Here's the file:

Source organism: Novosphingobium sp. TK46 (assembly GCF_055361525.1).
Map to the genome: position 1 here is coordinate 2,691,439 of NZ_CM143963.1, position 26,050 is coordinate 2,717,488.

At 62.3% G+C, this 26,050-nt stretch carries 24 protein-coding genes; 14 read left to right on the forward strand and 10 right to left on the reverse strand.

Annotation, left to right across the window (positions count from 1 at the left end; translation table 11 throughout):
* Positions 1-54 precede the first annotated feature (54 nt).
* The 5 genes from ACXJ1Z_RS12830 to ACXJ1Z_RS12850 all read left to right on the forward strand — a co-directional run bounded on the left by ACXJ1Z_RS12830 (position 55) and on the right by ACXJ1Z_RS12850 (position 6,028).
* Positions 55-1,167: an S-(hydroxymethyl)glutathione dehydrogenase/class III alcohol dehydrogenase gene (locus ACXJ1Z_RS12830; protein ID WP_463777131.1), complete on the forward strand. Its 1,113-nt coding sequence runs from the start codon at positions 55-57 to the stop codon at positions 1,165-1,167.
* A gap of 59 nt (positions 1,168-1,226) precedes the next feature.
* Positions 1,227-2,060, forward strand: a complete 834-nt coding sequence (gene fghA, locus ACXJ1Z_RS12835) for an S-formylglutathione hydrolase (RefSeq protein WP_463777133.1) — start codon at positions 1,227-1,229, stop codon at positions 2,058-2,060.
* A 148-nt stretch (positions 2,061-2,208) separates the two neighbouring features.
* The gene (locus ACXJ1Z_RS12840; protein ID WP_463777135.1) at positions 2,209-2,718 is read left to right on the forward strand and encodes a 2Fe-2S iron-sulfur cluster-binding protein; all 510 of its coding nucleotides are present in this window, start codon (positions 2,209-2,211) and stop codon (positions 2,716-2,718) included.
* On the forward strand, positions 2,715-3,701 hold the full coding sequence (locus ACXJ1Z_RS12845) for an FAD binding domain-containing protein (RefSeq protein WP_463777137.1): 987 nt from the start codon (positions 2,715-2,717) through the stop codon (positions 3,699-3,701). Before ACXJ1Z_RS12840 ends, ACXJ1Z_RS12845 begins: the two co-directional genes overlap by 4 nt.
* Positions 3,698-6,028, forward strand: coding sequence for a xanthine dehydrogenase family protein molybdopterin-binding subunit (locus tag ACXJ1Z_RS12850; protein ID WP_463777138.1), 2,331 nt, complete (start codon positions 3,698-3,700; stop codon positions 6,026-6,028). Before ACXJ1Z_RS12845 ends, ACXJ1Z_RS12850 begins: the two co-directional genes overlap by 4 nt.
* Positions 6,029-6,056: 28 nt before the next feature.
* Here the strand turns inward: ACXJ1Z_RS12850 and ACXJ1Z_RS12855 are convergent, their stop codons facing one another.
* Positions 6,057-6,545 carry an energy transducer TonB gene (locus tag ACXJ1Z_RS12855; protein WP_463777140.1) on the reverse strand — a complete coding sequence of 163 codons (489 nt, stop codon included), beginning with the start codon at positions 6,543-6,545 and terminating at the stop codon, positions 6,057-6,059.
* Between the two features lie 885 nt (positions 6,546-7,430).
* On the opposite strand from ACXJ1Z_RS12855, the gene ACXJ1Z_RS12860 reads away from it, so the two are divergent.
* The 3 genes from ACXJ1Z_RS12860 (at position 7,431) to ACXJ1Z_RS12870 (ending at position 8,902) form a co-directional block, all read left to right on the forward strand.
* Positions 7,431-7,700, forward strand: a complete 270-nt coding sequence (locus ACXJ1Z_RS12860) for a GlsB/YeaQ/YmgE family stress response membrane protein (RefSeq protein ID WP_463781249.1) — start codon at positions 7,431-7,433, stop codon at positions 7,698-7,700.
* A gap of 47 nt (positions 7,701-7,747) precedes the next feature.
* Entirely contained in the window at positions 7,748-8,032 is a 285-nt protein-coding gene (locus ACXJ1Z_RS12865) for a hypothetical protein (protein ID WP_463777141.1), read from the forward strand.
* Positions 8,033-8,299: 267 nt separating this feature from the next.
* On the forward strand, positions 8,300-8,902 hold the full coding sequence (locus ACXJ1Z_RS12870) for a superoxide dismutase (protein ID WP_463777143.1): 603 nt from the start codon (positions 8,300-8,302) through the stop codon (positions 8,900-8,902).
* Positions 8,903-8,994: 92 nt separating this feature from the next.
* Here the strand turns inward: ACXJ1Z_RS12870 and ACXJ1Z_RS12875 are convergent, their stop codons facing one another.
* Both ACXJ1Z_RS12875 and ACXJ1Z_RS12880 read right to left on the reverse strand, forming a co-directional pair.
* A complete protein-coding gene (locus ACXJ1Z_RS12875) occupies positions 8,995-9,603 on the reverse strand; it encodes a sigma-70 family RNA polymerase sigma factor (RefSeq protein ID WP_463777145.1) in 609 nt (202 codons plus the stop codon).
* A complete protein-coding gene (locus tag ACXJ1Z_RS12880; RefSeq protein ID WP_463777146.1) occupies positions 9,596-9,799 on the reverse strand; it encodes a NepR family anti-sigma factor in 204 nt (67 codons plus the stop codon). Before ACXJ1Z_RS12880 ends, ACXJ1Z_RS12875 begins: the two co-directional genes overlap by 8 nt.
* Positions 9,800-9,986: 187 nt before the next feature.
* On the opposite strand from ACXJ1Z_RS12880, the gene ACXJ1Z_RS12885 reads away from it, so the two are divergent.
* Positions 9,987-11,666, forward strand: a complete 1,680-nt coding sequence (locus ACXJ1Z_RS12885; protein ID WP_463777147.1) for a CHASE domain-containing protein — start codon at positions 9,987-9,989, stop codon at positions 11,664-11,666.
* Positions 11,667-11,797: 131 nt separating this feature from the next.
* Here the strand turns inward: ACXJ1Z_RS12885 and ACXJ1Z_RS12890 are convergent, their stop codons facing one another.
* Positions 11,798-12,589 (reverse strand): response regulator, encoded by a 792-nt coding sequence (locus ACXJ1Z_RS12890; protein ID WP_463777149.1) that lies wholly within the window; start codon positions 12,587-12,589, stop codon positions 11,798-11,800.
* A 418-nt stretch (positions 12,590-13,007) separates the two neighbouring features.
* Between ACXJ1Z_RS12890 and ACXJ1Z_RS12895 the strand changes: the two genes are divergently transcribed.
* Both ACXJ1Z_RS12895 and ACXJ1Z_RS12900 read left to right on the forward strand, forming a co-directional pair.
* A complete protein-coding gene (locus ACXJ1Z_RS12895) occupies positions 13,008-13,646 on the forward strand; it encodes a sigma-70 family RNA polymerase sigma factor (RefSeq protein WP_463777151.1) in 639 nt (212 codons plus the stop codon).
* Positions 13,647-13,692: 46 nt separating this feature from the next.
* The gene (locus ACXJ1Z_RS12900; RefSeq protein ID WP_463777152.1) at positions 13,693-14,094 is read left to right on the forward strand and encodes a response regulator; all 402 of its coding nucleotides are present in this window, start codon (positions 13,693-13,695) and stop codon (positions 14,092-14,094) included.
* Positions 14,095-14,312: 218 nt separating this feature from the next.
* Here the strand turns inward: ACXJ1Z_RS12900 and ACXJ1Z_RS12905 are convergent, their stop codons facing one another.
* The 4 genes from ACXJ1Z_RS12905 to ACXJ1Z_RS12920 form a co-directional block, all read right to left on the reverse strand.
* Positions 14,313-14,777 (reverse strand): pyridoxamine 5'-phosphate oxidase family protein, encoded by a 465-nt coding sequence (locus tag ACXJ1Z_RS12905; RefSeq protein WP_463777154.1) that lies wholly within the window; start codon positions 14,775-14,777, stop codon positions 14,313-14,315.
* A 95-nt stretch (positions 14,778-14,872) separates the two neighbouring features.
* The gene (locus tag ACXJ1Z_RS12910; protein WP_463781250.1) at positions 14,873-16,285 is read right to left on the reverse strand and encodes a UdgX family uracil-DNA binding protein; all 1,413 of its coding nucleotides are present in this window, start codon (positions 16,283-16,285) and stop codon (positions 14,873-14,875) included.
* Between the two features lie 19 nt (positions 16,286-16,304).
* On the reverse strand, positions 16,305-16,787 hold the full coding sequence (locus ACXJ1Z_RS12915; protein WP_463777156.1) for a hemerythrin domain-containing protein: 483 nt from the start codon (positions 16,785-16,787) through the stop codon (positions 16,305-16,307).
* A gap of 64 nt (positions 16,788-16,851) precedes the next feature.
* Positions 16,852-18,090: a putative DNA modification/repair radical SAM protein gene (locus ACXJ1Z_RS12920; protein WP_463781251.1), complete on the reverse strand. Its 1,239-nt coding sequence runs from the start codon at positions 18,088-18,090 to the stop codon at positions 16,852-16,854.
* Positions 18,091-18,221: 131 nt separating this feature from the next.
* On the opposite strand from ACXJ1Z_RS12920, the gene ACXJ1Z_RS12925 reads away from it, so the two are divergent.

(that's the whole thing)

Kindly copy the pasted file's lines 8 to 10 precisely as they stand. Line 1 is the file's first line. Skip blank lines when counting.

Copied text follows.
* A gap of 59 nt (positions 1,168-1,226) precedes the next feature.
* Positions 1,227-2,060, forward strand: a complete 834-nt coding sequence (gene fghA, locus ACXJ1Z_RS12835) for an S-formylglutathione hydrolase (RefSeq protein WP_463777133.1) — start codon at positions 1,227-1,229, stop codon at positions 2,058-2,060.
* A 148-nt stretch (positions 2,061-2,208) separates the two neighbouring features.